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PHP is a general-purpose scripting language originally designed for web development to produce dynamic web pages. For this purpose, PHP code is embedded into the HTML source document and interpreted by a web server with a PHP processor module, which generates the web page document. It also has evolved to include a command-line interface capability and can be used in standalone graphical applications. PHP can be deployed on most web servers and as a standalone interpreter, on almost every operating system and platform free of charge. PHP is installed on more than 20 million websites and 1 million web servers.
PHP was originally created by Rasmus Lerdorf in 1995. The main implementation of PHP is now produced by The PHP Group and serves as the de facto standard for PHP as there is no formal specification. PHP is free software released under the PHP License; it is incompatible with the GNU General Public License (GPL) due to restrictions on the usage of the term PHP.
While PHP originally stood for "Personal Home Page", it is now said to stand for "PHP: Hypertext Preprocessor", a recursive acronym.
History Of PHP
PHP originally stood for personal home page. Its development began in 1994 when the Danish/Greenlandic programmer Rasmus Lerdorf initially created a set of Perl scripts he called 'Personal Home Page Tools' to maintain his personal homepage, including tasks such as displaying his résumé and recording how much traffic his page was receiving.
Zeev Suraski and Andi Gutmans, two Israeli developers at the Technion IIT, rewrote the parser in 1997 and formed the base of PHP 3, changing the language's name to the recursive initialism PHP: Hypertext Preprocessor. Afterwards, public testing of PHP 3 began, and the official launch came in June 1998. Suraski and Gutmans then started a new rewrite of PHP's core, producing the Zend Engine in 1999.They also founded Zend Technologies in Ramat Gan, Israel.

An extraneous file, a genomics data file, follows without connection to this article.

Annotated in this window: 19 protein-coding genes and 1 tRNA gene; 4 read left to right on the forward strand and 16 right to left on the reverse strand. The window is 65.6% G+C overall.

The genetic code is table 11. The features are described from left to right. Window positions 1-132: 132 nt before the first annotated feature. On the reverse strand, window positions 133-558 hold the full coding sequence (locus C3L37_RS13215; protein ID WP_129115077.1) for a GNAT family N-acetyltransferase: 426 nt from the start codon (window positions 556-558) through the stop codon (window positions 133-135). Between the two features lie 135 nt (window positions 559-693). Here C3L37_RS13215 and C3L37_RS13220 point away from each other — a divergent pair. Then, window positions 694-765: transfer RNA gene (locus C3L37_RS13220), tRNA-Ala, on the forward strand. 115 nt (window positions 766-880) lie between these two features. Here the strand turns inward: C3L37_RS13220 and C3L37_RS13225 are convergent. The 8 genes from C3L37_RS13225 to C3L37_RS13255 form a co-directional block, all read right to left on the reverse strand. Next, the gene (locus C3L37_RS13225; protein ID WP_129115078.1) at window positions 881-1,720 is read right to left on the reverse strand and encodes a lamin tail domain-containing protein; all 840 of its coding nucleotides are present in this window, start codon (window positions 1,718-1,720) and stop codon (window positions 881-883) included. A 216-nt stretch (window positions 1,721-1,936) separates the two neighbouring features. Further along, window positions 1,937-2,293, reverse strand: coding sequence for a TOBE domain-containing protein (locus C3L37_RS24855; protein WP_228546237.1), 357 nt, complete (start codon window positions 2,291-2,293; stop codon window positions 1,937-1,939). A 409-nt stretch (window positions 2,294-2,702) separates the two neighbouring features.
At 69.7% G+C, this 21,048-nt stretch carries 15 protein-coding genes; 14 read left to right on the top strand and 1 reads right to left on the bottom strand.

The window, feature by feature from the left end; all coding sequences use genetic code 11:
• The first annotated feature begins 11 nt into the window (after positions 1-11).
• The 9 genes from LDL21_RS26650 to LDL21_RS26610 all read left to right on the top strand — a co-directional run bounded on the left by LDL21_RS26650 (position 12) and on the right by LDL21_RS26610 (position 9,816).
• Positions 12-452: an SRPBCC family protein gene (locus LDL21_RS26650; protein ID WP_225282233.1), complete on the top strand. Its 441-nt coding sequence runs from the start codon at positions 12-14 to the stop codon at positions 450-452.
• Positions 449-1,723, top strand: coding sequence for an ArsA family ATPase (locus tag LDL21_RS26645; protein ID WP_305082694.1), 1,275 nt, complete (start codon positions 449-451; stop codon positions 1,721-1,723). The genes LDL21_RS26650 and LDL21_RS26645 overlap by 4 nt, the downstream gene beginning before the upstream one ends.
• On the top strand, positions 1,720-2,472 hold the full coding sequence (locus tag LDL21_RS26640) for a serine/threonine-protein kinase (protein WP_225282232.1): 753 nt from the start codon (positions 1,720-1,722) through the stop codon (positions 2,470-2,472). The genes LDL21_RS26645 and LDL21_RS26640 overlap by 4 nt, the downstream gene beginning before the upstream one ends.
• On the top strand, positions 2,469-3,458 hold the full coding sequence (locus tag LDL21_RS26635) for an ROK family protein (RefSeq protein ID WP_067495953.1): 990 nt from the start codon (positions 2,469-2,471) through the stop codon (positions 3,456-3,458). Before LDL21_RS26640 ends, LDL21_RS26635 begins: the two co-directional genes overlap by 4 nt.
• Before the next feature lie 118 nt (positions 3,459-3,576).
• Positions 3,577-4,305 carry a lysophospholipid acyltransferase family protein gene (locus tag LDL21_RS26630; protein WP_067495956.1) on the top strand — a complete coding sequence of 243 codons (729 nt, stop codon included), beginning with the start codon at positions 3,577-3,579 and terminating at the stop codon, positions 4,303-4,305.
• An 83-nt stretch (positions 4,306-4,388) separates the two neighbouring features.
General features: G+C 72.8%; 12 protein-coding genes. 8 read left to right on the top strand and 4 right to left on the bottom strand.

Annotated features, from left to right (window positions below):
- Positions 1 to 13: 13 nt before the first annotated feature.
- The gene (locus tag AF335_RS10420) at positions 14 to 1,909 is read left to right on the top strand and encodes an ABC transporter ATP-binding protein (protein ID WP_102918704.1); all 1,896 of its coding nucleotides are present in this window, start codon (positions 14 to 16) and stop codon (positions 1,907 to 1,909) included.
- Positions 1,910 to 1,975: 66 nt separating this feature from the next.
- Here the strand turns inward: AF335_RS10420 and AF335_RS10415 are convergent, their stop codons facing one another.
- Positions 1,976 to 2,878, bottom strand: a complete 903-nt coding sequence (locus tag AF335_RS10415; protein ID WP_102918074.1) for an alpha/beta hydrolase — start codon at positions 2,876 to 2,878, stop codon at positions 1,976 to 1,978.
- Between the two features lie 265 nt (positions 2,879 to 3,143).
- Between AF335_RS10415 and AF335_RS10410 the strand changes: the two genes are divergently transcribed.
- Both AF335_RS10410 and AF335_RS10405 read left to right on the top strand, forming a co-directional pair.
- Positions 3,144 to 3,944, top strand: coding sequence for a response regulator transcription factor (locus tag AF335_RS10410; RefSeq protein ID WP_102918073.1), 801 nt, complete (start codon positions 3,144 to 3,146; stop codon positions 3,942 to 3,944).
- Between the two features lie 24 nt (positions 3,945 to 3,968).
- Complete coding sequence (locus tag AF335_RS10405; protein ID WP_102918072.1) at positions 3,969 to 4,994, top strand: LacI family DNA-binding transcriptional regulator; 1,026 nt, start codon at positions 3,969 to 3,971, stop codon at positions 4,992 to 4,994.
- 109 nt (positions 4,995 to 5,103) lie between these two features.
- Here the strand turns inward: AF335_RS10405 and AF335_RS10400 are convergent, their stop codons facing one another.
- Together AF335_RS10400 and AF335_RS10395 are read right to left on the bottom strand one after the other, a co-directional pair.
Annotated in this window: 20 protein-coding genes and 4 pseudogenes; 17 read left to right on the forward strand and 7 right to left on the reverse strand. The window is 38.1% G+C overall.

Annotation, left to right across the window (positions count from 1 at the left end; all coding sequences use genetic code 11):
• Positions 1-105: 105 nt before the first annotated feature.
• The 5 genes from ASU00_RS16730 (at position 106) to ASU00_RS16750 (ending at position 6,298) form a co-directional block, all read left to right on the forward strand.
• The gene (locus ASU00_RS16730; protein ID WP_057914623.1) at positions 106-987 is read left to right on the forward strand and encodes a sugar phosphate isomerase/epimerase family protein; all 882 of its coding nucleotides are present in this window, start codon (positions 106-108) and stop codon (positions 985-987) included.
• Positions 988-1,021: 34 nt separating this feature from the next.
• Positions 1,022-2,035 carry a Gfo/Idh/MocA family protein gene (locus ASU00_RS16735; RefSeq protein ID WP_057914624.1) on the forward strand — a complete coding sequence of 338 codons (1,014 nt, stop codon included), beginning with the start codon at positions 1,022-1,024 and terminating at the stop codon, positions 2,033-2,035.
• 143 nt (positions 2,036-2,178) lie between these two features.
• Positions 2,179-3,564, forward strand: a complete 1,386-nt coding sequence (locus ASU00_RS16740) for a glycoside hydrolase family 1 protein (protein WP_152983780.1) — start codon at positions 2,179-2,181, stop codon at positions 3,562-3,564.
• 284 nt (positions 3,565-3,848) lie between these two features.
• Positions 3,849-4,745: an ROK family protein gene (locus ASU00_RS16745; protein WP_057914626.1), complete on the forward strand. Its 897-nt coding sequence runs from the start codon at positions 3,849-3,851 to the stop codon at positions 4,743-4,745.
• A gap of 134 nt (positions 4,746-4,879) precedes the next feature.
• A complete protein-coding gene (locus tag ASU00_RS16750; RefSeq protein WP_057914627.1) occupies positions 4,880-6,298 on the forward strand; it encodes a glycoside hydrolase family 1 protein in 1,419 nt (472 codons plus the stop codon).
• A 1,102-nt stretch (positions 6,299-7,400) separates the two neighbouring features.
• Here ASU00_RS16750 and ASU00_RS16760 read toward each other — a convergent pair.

In 2008 PHP 5 became the only stable version under development. Late static binding had been missing from PHP and was added in version 5.3.
A new major version has been under development alongside PHP 5 for several years. This version was originally planned to be released as PHP 6 as a result of its significant changes, which included plans for full Unicode support. However, Unicode support took developers much longer to implement than originally thought, and the decision was made in March 2010 to move the project to a branch, with features still under development moved to trunk.
Changes in the new code include the removal of register_globals,magic quotes, and safe mode.The reason for the removals was that register_globals had given way to security holes, and the use of magic quotes had an unpredictable nature, and was best avoided. Instead, to escape characters, magic quotes may be replaced with the addslashes() function, or more appropriately an escape mechanism specific to the database vendor itself like mysql_real_escape_string() for MySQL. Functions that will be removed in future versions and have been deprecated in PHP 5.3 will produce a warning if used.
Many high-profile open-source projects ceased to support PHP 4 in new code as of February 5, 2008, because of the GoPHP5 initiative,provided by a consortium of PHP developers promoting the transition from PHP 4 to PHP 5.
PHP currently does not have native support for Unicode or multibyte strings; Unicode support is under development for a future version of PHP and will allow strings as well as class, method, and function names to contain non-ASCII characters.
PHP interpreters are available on both 32-bit and 64-bit operating systems, but on Microsoft Windows the only official distribution is a 32-bit implementation, requiring Windows 32-bit compatibility mode while using Internet Information Services (IIS) on a 64-bit Windows platform. As of PHP 5.3.0, experimental 64-bit versions are available for MS Windows.